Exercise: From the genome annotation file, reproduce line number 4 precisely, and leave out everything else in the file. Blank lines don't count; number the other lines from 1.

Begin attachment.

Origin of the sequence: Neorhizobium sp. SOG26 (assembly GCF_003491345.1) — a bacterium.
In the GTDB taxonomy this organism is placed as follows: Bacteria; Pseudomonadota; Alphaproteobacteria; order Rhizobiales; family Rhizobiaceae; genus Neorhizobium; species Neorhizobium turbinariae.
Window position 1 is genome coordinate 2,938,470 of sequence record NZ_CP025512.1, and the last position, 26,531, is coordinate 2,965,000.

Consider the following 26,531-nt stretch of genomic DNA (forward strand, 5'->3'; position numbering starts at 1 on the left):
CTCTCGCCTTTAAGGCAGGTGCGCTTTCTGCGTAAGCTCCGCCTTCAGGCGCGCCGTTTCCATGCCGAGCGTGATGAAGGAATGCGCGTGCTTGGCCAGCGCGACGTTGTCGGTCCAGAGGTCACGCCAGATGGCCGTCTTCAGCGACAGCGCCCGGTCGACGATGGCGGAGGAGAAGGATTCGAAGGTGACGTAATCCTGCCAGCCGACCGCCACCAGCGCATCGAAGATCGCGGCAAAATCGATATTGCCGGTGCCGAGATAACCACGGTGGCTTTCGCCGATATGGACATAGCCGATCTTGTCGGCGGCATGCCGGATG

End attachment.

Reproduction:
Consider the following 26,531-nt stretch of genomic DNA (forward strand, 5'->3'; position numbering starts at 1 on the left):